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MISSION — A Flag Day celebration is planned onthe morning of May 20 on the Umatilla Indian Reservation. T he day w il l s t art at 10 a.m. w i t h posting of the colors by George St. Denis American Legion Post 140, veterans, General Council officers and members of the Board of Trustees for the Confederated Tribes of the Umatilla Indian Reservation (CTUIR). Following an invocation from Toni Cordell, CTUIR Veterans Services officer, Chuck Sams, a Navy veteran and the Tribes' Communications director, will make brief remarks. The flag raising will take place at 10:30 a.m. with a flag song by tribal youth. A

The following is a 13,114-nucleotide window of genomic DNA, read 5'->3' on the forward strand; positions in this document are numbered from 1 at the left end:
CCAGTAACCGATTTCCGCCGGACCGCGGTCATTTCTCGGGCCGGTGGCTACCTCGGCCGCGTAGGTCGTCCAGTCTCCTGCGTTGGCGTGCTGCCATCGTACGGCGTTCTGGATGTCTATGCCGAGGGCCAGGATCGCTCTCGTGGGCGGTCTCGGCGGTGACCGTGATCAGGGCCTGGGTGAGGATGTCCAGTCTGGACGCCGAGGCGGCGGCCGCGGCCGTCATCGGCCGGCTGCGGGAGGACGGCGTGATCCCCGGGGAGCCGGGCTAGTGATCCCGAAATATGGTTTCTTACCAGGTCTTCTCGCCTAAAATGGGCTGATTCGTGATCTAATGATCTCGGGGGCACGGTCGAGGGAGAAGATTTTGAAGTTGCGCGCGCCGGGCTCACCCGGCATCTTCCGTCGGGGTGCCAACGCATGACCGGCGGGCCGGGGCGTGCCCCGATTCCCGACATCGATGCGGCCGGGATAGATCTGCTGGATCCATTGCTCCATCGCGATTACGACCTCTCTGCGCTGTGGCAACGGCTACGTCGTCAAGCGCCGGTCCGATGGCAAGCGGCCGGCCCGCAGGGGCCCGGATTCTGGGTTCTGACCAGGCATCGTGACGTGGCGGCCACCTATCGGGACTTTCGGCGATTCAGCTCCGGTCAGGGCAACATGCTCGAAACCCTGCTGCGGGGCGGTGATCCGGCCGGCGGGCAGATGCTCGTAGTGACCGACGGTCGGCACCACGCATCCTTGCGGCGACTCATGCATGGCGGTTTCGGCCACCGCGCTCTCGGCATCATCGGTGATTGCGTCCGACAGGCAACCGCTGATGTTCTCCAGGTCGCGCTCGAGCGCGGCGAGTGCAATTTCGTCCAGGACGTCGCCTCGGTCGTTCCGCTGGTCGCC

flag dedication will take place at 10:40 with Thomas Morning Owl. G ene r a l ,p\lh WALLq C ou n c i l C ha i r m a n Alan Crawf or d w i l l ty of 1SS" m ake cl o s ing remarks and GC Vice Chairman Kyle McGuire will make the closing prayer. At 11 a.m. the colors will be retired. Immediately following the Flag Day Ceremony, George St. Denis Post 140 will conduct an of ficial flag di sposal ceremony.

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Confederated Umatilla Journal

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Ancient One onin